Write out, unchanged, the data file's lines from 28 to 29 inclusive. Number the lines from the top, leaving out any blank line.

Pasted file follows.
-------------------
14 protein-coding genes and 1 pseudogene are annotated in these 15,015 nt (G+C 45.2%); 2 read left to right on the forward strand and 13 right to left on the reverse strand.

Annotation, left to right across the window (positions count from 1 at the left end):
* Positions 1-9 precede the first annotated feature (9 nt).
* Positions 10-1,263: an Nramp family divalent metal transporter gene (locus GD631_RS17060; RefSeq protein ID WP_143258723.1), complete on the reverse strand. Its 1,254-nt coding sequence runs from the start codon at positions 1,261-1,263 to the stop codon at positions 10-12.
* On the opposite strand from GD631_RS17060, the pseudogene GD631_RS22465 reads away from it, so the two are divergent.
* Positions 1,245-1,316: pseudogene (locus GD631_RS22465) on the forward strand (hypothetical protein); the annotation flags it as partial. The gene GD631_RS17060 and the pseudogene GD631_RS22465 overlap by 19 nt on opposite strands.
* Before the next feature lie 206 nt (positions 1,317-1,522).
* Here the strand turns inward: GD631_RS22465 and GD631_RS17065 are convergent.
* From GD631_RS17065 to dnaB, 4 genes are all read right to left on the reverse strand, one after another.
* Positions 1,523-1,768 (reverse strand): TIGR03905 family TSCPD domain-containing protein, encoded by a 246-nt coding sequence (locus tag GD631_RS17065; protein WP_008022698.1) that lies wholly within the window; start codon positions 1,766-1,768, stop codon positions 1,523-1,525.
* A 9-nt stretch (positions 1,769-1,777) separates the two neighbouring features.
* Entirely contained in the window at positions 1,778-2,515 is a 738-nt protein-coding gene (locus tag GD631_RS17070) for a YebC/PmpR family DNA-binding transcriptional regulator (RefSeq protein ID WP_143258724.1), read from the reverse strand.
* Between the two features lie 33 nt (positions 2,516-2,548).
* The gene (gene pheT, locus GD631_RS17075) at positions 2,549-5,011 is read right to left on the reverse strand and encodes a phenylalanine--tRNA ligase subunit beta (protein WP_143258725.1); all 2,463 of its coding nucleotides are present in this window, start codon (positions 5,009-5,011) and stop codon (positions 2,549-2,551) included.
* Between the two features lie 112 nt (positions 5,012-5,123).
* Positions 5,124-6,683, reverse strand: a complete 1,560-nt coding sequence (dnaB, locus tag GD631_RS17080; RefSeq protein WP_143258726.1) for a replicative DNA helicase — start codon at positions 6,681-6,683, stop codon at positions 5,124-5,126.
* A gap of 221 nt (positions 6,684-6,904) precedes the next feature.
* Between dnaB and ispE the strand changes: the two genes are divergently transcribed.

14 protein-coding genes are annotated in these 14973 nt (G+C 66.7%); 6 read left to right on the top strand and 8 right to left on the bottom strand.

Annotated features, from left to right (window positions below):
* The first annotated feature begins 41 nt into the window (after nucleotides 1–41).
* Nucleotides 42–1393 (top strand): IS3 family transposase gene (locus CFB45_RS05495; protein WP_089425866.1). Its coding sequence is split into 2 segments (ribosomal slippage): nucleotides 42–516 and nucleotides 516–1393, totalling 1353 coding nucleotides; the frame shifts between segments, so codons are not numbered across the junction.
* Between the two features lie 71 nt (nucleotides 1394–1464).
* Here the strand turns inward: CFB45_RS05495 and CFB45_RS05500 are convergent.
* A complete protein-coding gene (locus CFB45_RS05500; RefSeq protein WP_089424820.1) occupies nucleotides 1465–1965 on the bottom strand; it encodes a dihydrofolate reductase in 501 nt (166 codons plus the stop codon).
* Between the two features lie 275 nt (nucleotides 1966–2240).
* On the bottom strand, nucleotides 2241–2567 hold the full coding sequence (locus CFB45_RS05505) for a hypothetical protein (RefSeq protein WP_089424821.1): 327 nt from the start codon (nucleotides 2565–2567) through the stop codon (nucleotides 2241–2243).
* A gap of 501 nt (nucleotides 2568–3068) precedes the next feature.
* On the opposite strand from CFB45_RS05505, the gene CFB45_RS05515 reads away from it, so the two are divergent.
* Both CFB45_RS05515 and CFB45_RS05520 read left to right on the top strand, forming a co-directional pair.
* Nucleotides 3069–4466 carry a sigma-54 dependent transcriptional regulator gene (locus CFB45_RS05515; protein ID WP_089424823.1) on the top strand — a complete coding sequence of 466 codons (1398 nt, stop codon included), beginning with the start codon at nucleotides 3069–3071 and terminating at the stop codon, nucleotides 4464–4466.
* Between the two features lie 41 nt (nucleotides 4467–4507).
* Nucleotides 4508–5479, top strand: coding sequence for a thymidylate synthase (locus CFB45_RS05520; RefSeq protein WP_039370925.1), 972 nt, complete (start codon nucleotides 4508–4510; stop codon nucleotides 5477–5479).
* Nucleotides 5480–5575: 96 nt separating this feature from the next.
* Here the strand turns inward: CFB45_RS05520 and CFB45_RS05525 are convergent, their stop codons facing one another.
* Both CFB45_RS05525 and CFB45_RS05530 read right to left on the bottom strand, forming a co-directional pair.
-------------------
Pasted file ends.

* A gap of 501 nt (nucleotides 2568–3068) precedes the next feature.
* On the opposite strand from CFB45_RS05505, the gene CFB45_RS05515 reads away from it, so the two are divergent.